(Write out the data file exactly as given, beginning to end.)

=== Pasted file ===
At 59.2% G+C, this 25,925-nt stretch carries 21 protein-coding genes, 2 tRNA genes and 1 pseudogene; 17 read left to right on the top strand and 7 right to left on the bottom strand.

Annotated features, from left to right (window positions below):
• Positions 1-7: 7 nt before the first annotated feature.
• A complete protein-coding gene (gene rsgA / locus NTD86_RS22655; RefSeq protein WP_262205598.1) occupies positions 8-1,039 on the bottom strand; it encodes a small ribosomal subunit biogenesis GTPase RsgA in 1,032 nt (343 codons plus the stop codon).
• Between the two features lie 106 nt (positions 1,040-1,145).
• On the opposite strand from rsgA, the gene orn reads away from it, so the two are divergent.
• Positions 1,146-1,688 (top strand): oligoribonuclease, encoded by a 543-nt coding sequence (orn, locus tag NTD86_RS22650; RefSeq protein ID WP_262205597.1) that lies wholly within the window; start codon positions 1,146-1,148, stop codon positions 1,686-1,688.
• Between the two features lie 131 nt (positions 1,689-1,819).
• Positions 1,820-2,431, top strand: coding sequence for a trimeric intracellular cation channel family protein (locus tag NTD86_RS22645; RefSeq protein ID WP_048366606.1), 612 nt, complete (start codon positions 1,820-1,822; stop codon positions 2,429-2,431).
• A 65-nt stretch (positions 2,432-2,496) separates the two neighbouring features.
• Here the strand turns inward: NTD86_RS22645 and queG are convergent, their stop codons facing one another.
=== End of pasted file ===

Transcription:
At 59.2% G+C, this 25,925-nt stretch carries 21 protein-coding genes, 2 tRNA genes and 1 pseudogene; 17 read left to right on the top strand and 7 right to left on the bottom strand.

Annotated features, from left to right (window positions below):
• Positions 1-7: 7 nt before the first annotated feature.
• A complete protein-coding gene (gene rsgA / locus NTD86_RS22655; RefSeq protein WP_262205598.1) occupies positions 8-1,039 on the bottom strand; it encodes a small ribosomal subunit biogenesis GTPase RsgA in 1,032 nt (343 codons plus the stop codon).
• Between the two features lie 106 nt (positions 1,040-1,145).
• On the opposite strand from rsgA, the gene orn reads away from it, so the two are divergent.
• Positions 1,146-1,688 (top strand): oligoribonuclease, encoded by a 543-nt coding sequence (orn, locus tag NTD86_RS22650; RefSeq protein ID WP_262205597.1) that lies wholly within the window; start codon positions 1,146-1,148, stop codon positions 1,686-1,688.
• Between the two features lie 131 nt (positions 1,689-1,819).
• Positions 1,820-2,431, top strand: coding sequence for a trimeric intracellular cation channel family protein (locus tag NTD86_RS22645; RefSeq protein ID WP_048366606.1), 612 nt, complete (start codon positions 1,820-1,822; stop codon positions 2,429-2,431).
• A 65-nt stretch (positions 2,432-2,496) separates the two neighbouring features.
• Here the strand turns inward: NTD86_RS22645 and queG are convergent, their stop codons facing one another.